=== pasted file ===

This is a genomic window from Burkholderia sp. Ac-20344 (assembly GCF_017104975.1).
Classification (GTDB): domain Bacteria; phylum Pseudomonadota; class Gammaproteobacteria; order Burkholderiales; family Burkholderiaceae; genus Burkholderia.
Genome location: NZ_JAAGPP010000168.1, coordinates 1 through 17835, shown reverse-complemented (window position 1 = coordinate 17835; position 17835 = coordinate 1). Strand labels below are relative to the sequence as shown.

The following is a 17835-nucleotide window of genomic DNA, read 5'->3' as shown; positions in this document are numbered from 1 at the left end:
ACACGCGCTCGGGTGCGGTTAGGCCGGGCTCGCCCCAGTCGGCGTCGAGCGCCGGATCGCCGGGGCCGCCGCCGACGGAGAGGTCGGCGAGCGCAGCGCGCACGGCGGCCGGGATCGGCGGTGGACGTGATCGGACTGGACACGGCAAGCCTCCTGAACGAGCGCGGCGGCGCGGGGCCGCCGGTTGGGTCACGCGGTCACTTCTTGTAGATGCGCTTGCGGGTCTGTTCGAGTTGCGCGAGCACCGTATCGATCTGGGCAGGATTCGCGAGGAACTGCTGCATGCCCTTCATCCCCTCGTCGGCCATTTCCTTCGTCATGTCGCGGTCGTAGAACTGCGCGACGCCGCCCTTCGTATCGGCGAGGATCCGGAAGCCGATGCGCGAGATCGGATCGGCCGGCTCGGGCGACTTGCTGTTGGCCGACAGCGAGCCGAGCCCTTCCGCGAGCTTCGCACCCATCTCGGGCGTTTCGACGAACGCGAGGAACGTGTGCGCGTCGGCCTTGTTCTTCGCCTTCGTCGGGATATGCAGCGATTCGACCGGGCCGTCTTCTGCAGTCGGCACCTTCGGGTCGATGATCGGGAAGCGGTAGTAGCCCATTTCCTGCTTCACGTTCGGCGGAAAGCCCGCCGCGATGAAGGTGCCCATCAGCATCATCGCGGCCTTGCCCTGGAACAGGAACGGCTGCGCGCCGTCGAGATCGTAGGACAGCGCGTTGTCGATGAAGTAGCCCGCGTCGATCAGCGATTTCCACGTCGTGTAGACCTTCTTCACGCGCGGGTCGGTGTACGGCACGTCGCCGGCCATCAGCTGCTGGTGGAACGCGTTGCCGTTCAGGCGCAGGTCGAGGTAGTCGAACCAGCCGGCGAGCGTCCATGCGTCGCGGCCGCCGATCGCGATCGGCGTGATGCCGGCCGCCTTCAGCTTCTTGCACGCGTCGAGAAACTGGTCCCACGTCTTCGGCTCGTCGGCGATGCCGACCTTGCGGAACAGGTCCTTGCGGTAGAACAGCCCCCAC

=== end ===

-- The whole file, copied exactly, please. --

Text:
This is a genomic window from Burkholderia sp. Ac-20344 (assembly GCF_017104975.1).
Classification (GTDB): domain Bacteria; phylum Pseudomonadota; class Gammaproteobacteria; order Burkholderiales; family Burkholderiaceae; genus Burkholderia.
Genome location: NZ_JAAGPP010000168.1, coordinates 1 through 17835, shown reverse-complemented (window position 1 = coordinate 17835; position 17835 = coordinate 1). Strand labels below are relative to the sequence as shown.

The following is a 17835-nucleotide window of genomic DNA, read 5'->3' as shown; positions in this document are numbered from 1 at the left end:
ACACGCGCTCGGGTGCGGTTAGGCCGGGCTCGCCCCAGTCGGCGTCGAGCGCCGGATCGCCGGGGCCGCCGCCGACGGAGAGGTCGGCGAGCGCAGCGCGCACGGCGGCCGGGATCGGCGGTGGACGTGATCGGACTGGACACGGCAAGCCTCCTGAACGAGCGCGGCGGCGCGGGGCCGCCGGTTGGGTCACGCGGTCACTTCTTGTAGATGCGCTTGCGGGTCTGTTCGAGTTGCGCGAGCACCGTATCGATCTGGGCAGGATTCGCGAGGAACTGCTGCATGCCCTTCATCCCCTCGTCGGCCATTTCCTTCGTCATGTCGCGGTCGTAGAACTGCGCGACGCCGCCCTTCGTATCGGCGAGGATCCGGAAGCCGATGCGCGAGATCGGATCGGCCGGCTCGGGCGACTTGCTGTTGGCCGACAGCGAGCCGAGCCCTTCCGCGAGCTTCGCACCCATCTCGGGCGTTTCGACGAACGCGAGGAACGTGTGCGCGTCGGCCTTGTTCTTCGCCTTCGTCGGGATATGCAGCGATTCGACCGGGCCGTCTTCTGCAGTCGGCACCTTCGGGTCGATGATCGGGAAGCGGTAGTAGCCCATTTCCTGCTTCACGTTCGGCGGAAAGCCCGCCGCGATGAAGGTGCCCATCAGCATCATCGCGGCCTTGCCCTGGAACAGGAACGGCTGCGCGCCGTCGAGATCGTAGGACAGCGCGTTGTCGATGAAGTAGCCCGCGTCGATCAGCGATTTCCACGTCGTGTAGACCTTCTTCACGCGCGGGTCGGTGTACGGCACGTCGCCGGCCATCAGCTGCTGGTGGAACGCGTTGCCGTTCAGGCGCAGGTCGAGGTAGTCGAACCAGCCGGCGAGCGTCCATGCGTCGCGGCCGCCGATCGCGATCGGCGTGATGCCGGCCGCCTTCAGCTTCTTGCACGCGTCGAGAAACTGGTCCCACGTCTTCGGCTCGTCGGCGATGCCGACCTTGCGGAACAGGTCCTTGCGGTAGAACAGCCCCCAC